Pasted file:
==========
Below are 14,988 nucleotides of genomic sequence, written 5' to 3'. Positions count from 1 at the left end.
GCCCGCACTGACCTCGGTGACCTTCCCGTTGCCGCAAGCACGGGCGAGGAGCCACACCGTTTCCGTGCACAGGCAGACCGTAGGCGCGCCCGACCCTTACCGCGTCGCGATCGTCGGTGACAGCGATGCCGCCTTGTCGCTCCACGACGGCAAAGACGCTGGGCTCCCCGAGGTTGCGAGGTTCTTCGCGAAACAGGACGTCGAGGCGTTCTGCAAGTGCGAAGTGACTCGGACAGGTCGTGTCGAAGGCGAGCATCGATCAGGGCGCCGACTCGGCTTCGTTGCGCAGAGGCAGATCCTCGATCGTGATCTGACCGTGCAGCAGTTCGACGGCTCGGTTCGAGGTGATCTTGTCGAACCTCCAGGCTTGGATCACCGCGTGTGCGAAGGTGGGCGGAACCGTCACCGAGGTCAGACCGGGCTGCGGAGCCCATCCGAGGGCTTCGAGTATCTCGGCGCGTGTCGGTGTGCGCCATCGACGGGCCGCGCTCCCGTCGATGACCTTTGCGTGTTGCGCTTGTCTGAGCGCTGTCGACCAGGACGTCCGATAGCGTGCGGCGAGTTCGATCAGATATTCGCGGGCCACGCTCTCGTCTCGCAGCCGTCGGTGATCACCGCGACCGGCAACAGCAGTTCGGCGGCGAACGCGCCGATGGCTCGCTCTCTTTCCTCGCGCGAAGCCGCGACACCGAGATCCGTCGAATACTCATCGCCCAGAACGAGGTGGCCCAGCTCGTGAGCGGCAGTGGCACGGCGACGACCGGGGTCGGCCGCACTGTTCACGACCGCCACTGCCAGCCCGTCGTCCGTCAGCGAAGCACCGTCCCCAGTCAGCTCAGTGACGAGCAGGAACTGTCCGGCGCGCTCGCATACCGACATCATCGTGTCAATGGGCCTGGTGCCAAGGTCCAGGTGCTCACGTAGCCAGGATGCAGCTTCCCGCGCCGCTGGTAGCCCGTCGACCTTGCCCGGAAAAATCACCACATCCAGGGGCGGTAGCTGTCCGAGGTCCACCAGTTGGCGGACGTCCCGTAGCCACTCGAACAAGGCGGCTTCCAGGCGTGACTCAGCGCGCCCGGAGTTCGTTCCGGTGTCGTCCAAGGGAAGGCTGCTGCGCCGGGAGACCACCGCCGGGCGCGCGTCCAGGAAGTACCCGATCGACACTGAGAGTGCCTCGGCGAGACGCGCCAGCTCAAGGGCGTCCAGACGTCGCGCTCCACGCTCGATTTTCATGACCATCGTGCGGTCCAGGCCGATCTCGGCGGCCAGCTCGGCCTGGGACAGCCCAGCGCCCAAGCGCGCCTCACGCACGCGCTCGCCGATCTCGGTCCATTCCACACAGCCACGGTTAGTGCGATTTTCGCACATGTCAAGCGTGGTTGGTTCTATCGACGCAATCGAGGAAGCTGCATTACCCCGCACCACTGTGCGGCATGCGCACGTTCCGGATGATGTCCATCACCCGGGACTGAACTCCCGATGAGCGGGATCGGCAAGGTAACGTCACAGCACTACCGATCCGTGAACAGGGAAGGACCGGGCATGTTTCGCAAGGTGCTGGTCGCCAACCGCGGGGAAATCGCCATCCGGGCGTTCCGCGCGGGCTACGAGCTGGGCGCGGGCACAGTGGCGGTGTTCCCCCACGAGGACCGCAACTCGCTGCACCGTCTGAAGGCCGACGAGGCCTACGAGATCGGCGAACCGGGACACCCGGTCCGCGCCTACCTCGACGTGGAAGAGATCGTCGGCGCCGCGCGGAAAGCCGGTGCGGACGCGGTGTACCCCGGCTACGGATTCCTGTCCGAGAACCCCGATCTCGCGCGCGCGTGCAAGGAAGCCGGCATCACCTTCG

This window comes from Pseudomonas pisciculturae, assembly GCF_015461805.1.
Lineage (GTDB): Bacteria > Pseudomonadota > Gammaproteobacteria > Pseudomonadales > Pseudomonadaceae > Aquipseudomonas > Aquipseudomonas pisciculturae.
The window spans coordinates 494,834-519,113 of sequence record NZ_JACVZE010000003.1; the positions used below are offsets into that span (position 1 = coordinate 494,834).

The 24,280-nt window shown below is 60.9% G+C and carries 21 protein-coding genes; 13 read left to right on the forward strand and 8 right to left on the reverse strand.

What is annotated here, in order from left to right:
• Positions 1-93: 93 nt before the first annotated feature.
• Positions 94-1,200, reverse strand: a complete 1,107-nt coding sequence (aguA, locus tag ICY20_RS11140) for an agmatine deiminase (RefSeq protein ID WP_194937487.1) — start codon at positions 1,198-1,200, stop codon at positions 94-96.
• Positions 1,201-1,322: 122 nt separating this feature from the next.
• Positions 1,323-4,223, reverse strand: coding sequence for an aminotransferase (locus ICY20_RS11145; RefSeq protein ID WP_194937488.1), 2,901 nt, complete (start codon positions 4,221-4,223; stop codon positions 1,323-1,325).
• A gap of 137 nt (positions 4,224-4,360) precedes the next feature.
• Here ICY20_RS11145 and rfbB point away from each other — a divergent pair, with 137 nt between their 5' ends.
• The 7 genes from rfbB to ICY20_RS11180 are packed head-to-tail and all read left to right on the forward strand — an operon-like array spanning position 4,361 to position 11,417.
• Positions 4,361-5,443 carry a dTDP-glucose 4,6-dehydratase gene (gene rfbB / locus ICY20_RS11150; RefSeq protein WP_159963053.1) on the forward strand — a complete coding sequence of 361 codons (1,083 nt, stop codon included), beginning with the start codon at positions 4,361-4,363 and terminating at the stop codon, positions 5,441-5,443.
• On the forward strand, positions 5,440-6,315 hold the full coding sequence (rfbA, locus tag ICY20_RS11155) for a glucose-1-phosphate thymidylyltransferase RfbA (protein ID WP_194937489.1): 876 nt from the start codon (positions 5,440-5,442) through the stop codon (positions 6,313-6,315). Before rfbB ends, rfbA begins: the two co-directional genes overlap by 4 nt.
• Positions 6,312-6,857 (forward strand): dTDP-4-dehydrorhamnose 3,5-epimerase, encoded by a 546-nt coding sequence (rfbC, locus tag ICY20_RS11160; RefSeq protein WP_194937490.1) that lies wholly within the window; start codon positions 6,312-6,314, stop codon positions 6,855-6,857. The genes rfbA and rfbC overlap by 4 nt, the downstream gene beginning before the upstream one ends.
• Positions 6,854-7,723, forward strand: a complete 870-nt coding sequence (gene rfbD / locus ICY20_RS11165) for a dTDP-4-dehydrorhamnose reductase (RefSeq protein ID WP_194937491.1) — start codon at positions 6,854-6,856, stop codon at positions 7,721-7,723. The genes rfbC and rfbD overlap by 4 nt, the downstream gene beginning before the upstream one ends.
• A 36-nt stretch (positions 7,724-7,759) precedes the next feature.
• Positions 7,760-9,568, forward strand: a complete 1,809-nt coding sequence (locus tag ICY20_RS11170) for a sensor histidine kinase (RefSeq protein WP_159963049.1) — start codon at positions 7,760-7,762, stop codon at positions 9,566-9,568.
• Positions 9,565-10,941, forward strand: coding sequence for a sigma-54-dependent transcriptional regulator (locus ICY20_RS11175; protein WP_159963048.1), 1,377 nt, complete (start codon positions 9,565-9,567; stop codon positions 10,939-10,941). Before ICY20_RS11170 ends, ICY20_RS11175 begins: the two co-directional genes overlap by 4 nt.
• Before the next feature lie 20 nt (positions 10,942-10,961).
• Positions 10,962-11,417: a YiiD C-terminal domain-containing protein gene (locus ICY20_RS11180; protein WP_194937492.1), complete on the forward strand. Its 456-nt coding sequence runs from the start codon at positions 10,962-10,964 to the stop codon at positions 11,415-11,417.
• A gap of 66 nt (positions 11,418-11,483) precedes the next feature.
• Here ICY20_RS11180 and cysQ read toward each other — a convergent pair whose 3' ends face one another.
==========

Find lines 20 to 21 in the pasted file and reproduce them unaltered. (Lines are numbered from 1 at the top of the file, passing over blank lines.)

• Positions 7,760-9,568, forward strand: a complete 1,809-nt coding sequence (locus tag ICY20_RS11170) for a sensor histidine kinase (RefSeq protein WP_159963049.1) — start codon at positions 7,760-7,762, stop codon at positions 9,566-9,568.
• Positions 9,565-10,941, forward strand: coding sequence for a sigma-54-dependent transcriptional regulator (locus ICY20_RS11175; protein WP_159963048.1), 1,377 nt, complete (start codon positions 9,565-9,567; stop codon positions 10,939-10,941). Before ICY20_RS11170 ends, ICY20_RS11175 begins: the two co-directional genes overlap by 4 nt.